|Dimensions||18 × 25 cm|
Ink on 10″X 7″ 170 gsm Watercolour stock
My understanding was that Gilda never really liked me.
Not that I thought I ever did anything to merit her dismissal but sometimes personalities clash and one had to accept the illogic!
Since childhood, although I liked her, she would not acknowledge my existence. A few days ago, we meet by accident in Rome. I was there on my way to Pittsburgh, she taking some friends for lunch to celebrate her divorce ruling.
After a few awkward moments staring at each other with furrowed brows we both heard ourselves saying: “Is it you” ermm”Gilda” isn’t it” errr Ray!?
Hugs and kisses and smiles were followed by introductions to the surrounding fascinating, flirty ladies that looked dangerously tipsy and undeniably mischievous.
After some pleasantries and embarrassed small talk I leant over to kiss her good bye and as my mouth came close to her ear I heard myself ask whether she would have tea with me later that afternoon.
To my surprise she said yes but it had to be the next day, Saturday, and she thought dinner would be a better as she expected to part long and hard that day.
I left for a prearranged meeting conscious of giggles and thinly veiled playful suggestions to Gilda from her small entourage. The day felt unnaturally happier under those overcast skies. I went trough the day with a lighter gait and copious tumbling silly thoughts I had not experienced for decades.
It was a cold rainy night when she picked me up from the Aberdeen Hotel. I picked a rose from a Pakistani vendor just down the road in Via Nazionale. I snipped all the thorns, bar a few, from the stem with my manicure scissors.
It was dark and had drizzled unceasingly all day as I strode over to her car in the middle of road on Via Firenze.
We fit rather snuggly in her over-heated “Smart”. The hint of sophisticated perfume embarrassed my utilitarian “Aqua di Gio” as the heat and closeness interrupted my thoughts as I was trying to give directions to a favorite restaurant.
So, at Costanza, we chatted trough Antipasto, Primi and Secondi piatti for what seemed like hours.
I had been in different countries most of my life, she married, divorced” twice and was living in Rome where her latest ex-husband lived.
I never had time for a wife and the once I thought I was ready resulted in a 3 year bad dream lasting 3 years.
She designed for various known fashion-houses collecting a few lovers and the odd husband as well as a daughter, now 22, who, it seems, was the most vocal, and the most drunk when we had met only yesterday.
We played with words and stories, some pretty could have been suggestive and risqu” were we young but relatively benign that we were this age.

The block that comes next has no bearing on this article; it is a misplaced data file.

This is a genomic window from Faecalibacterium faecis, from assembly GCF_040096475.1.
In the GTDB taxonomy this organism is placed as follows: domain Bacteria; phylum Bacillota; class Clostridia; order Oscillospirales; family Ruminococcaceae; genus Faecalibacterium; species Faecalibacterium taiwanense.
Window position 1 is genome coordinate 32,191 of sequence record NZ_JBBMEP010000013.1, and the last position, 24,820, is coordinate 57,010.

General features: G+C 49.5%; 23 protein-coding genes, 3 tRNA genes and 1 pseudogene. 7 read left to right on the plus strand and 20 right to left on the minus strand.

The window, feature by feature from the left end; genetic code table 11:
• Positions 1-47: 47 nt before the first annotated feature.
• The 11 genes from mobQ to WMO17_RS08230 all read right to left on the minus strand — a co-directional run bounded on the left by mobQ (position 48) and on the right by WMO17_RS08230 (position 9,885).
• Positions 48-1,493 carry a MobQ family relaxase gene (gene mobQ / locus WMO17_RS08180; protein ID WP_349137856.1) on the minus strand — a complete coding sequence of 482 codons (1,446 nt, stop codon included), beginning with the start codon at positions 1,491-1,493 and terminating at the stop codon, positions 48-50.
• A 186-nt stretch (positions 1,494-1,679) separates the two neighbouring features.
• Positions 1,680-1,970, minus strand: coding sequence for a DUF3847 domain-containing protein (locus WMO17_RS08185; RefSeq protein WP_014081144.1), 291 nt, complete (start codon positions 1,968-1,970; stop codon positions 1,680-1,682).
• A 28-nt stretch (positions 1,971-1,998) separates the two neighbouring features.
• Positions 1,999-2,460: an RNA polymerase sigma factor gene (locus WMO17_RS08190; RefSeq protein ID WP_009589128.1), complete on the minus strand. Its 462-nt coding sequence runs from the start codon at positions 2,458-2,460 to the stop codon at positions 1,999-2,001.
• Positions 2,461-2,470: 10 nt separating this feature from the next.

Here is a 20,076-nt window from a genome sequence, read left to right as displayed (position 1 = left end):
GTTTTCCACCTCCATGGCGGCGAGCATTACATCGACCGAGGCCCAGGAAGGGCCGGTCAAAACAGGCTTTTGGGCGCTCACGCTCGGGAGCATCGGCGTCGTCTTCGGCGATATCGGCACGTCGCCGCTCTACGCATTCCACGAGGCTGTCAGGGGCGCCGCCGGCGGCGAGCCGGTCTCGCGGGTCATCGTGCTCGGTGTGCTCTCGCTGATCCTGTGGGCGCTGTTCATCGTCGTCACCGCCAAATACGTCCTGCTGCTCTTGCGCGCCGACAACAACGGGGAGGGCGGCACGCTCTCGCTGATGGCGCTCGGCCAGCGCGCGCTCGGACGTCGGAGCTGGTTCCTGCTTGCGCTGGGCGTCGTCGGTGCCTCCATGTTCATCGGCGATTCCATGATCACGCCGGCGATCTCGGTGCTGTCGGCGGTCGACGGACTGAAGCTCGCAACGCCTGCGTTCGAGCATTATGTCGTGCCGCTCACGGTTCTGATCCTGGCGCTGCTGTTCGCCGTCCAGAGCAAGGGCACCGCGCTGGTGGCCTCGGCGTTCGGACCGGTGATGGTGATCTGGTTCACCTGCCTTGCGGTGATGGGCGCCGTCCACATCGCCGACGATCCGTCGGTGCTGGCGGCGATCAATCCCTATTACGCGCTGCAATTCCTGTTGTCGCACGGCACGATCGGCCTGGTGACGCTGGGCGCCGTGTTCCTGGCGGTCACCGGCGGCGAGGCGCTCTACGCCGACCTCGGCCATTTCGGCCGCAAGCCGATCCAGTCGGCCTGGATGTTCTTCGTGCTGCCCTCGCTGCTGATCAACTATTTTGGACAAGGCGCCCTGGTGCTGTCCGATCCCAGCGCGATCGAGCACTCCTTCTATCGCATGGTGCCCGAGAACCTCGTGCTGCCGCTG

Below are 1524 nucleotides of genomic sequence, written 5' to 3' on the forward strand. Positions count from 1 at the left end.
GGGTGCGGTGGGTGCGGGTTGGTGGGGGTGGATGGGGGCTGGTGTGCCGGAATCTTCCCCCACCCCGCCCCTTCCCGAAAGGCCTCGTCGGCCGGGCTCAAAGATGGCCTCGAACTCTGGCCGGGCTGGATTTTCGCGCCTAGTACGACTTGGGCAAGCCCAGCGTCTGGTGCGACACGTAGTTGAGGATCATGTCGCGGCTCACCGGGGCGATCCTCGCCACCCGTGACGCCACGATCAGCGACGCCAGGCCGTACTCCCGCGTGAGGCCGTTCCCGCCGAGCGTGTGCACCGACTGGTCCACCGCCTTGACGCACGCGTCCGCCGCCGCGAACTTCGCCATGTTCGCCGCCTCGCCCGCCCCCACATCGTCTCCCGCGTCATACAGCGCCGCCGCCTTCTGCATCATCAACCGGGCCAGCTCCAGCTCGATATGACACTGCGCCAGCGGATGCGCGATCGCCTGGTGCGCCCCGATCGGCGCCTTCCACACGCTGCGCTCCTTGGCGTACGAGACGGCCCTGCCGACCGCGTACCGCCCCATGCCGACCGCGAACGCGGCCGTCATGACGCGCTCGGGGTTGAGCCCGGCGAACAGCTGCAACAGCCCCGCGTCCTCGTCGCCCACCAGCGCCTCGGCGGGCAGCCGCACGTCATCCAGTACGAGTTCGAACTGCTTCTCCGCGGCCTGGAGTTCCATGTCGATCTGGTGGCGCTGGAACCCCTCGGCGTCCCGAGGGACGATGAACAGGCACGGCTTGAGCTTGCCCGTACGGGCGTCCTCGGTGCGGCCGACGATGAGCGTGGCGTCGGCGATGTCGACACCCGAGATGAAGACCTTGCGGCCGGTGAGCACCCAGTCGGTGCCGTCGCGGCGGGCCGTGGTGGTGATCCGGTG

So when my Sorbet, and her Fra Angelico came we were close and familiar with fingertips rarely more than inches away from intertwining.
The conversation slowed enough for me to find courage to express unconscious thoughts I had toyed with for many years.
So I asked the question, with an air of someone hurt and retiring why had she given me the cold shoulder for all these years. I hated the insecurity but I felt hard done by as I thought myself quite a catch and had not done badly in the romantic stakes; and being treated as a virtual untouchable offended my self-respect.
“Well”, she said, eyebrows lifted, turning away just slightly and pinning me with a disapproving stare over her Fra Angelico. “Now that is a surprise!”
The sexual tension between us was so much that I would have been oblivious to the anything and anyone beyond that breathing space between me and her ageless self.
I could have been very dangerously indiscreet that night. My interest in any previous intricately made future plans suddenly rested on the answer to this one question.
She plotted her way relating how when we were children I had been one of those obnoxious boys that was oblivious of the feelings of others and less caring of girls. I was recounted as having been overheard comparing her to a rabid dog, just when she had a crush on my early untidy self. She said: “I was 7, you were 8 and you laughed at me every time you saw me after that!”” “You Sir are selfish, uneducated, pompous prig!” she spat haughtily.
I thought a little and fumbled with the amaretto cookie in the saucer. It was then I decided on recollecting the day that it was not “Rabid Dog” I had said but a Chocolate Log which lay tantalizingly beckoning in the Patisserie”s window when she walked by in her baby doll dress with her “pink unicorn” lunch box.
Relative unromantic but at 7 years old I was comparing her to what was my tastiest unaffordable dream. And I thought smiling every time I saw her should have allayed any other intended consequences.
She looked down her nose at me with narrowed eyes and I knew she did not believe me.
For long seconds her eyes bored into mine trying to torture out the real truth! I shuffled a little and attentively stared at each crumb on the table-cloth till I ran out of crumbs” then looked up and nervously grinned.
Just then we both broke into long giggles of unintended laughter. The cruelty of a wayward friendship renewed 50 years after a lifetime of disappointment” but could it be just too late?
We walked out wrapped in each other”s arms, tight as snuggled puppies in the gusting wetness.
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